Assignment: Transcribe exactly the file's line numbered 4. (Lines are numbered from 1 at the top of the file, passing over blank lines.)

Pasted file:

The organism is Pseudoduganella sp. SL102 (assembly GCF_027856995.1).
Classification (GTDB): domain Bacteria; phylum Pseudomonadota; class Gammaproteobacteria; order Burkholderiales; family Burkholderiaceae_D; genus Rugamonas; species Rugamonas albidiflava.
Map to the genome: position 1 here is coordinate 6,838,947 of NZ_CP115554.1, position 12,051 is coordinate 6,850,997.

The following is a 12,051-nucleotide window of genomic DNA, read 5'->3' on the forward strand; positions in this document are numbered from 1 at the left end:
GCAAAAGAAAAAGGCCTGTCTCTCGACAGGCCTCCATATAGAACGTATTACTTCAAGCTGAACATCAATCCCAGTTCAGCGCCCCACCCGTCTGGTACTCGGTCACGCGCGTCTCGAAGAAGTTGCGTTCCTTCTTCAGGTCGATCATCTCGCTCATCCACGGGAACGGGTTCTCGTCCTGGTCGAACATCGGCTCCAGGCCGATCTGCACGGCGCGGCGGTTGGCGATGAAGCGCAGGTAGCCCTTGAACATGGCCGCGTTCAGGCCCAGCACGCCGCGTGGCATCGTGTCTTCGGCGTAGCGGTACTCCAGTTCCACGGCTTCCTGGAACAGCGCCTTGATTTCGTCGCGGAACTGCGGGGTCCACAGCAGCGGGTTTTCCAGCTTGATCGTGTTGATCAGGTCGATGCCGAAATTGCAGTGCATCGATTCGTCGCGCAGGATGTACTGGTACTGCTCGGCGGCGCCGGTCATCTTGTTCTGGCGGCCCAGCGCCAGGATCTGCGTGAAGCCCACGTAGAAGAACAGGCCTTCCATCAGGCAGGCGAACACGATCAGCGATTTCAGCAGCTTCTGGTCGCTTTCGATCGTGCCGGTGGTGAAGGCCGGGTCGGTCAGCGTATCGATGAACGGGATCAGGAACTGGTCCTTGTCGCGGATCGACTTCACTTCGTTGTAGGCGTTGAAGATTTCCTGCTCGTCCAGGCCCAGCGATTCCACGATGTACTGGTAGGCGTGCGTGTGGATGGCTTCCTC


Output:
The following is a 12,051-nucleotide window of genomic DNA, read 5'->3' on the forward strand; positions in this document are numbered from 1 at the left end: